In news– Russia has promised its ally Belarus, the delivery of Iskander-M missiles system (nuclear capable) in the coming months.
About Iskander-M missile system-
- Codenamed “SS-26 Stone” by NATO, Iskander-M is a term used by Russia to define both the transporter-erector launch system and the short-range ballistic missile (SRBM) it fires.
- The system can also fire ground-launched cruise missiles (GLCMs) – the SSC-7 and the SSC-8.
- It has been exclusively used by the Russian military, whereas Iskander-E is the one meant for export.
- It has a range of 500 km and it can carry a payload of up to 700 kg.
- It is capable of carrying both conventional and nuclear warheads.
- The conventional warheads can be equipped with include cluster bombs, electromagnetic pulse (EMP) warheads and bunker-buster munitions, according to US-based Missile Defence Advocacy Alliance (MDAA).
- The export variant, Iskander-E, has a range of 280 km with a reduced 480 kg payload.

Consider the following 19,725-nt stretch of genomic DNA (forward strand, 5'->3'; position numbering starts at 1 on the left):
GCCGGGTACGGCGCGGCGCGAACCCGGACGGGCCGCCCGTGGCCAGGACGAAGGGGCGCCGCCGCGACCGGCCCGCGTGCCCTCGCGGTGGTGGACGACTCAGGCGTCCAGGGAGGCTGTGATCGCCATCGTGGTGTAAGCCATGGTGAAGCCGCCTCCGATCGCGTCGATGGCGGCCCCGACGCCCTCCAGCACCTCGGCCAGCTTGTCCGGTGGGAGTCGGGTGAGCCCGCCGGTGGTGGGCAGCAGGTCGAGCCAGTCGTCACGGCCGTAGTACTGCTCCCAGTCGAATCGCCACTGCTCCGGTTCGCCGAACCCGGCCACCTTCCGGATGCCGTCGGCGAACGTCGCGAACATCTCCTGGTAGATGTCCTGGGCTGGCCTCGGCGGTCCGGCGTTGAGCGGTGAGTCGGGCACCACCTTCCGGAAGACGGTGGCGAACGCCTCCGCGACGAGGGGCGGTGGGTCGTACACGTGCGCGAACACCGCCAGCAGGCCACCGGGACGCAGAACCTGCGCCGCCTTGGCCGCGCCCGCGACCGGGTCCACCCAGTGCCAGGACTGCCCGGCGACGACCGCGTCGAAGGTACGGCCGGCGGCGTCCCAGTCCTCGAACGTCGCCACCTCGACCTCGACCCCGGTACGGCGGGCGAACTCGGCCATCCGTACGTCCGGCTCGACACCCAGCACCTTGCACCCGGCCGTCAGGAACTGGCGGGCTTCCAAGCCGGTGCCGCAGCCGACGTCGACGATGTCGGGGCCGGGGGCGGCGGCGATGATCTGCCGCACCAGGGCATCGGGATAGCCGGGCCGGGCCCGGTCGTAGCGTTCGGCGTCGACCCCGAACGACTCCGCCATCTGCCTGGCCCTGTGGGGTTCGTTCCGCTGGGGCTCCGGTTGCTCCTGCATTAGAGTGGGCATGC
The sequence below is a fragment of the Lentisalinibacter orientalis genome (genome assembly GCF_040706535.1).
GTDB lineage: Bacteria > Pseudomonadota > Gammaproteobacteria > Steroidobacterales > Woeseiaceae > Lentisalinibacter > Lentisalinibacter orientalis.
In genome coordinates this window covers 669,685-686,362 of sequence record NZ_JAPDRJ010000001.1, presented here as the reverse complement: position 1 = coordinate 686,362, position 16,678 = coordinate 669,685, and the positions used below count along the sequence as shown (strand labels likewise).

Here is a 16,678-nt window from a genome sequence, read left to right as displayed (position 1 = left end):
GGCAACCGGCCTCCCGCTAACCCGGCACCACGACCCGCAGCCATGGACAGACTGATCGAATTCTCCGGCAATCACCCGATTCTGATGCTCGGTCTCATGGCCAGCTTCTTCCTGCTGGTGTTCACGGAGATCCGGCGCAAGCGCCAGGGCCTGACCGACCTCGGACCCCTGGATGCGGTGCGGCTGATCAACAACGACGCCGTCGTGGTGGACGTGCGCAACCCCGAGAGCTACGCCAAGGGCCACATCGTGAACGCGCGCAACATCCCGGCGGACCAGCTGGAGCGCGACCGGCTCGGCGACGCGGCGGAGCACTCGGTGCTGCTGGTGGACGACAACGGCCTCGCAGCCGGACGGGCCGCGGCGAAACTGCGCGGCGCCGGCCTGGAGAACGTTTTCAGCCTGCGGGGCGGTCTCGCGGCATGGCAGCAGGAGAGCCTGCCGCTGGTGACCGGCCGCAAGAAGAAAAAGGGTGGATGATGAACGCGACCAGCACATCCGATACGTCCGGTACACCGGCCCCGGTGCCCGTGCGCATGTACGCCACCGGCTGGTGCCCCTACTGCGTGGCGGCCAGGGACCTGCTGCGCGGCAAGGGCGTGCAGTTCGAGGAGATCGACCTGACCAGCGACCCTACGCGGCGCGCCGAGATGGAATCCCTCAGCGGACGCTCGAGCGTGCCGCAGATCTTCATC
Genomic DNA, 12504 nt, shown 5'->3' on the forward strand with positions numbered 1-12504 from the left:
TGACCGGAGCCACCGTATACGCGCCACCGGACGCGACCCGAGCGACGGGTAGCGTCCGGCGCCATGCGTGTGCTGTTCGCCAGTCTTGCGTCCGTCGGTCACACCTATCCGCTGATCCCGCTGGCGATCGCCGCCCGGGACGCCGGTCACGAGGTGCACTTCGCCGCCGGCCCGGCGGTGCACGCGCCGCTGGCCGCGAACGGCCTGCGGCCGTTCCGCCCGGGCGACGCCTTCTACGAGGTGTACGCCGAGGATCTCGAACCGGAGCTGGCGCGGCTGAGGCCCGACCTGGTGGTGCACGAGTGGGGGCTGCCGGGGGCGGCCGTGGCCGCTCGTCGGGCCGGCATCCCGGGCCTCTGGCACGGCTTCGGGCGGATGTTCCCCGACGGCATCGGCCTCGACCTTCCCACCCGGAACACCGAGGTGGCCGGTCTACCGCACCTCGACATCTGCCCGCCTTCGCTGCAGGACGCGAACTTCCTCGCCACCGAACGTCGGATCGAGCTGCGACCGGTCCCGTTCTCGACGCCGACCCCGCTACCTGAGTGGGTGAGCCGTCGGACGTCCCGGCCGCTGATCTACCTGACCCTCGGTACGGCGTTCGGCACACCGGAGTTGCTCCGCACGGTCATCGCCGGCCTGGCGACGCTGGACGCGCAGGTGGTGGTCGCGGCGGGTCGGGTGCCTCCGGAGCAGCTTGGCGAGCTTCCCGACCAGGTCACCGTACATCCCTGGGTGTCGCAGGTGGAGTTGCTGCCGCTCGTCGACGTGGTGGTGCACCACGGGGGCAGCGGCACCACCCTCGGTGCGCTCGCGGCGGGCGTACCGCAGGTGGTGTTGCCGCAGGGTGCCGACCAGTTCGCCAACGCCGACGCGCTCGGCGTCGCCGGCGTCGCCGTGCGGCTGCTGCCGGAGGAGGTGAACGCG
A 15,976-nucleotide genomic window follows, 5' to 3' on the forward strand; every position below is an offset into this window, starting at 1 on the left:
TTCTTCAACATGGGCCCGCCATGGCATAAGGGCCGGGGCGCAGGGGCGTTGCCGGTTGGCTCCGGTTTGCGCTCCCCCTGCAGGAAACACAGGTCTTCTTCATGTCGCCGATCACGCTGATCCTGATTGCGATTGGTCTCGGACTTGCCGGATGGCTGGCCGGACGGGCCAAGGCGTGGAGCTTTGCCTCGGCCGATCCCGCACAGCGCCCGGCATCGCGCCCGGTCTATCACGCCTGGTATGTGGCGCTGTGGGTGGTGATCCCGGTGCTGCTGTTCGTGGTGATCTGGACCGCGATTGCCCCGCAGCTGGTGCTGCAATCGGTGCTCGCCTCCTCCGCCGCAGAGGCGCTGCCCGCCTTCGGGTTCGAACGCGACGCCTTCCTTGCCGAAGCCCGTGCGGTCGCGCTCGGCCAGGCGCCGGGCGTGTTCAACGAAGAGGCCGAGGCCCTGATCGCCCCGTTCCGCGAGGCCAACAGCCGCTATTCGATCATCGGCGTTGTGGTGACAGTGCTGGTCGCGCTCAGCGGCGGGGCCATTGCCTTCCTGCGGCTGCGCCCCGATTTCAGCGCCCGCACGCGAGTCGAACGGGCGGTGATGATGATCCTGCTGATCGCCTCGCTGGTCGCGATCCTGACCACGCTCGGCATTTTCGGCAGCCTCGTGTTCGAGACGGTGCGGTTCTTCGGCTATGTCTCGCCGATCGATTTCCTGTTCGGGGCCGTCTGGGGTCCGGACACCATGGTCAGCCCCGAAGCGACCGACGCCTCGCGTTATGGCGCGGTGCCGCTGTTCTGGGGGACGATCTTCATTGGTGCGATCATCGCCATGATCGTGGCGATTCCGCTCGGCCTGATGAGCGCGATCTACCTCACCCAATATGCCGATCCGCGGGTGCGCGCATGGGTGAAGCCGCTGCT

- While the Iskander system was inducted by Russia in 2006, its development picked pace in the late 1980s after the “Oka” SRBM or the OTR-23 was banned under the Intermediate Nuclear Forces Treaty.
- The Oka was Russia’s first attempt to replace the Soviet Scud missiles and Iskander was the second.
- Russia first used the Iskander in combat in Georgia in 2008.
- According to a US-based think tank, these missiles are designed to confuse missile defences by flying on a low trajectory and manoeuvring in flight to strike targets within 2 to 5 metres accuracy.
- In the past too, Russia has used the Iskander system to project power against Europe, more so because of its ability to be fitted with tactical nuclear warheads.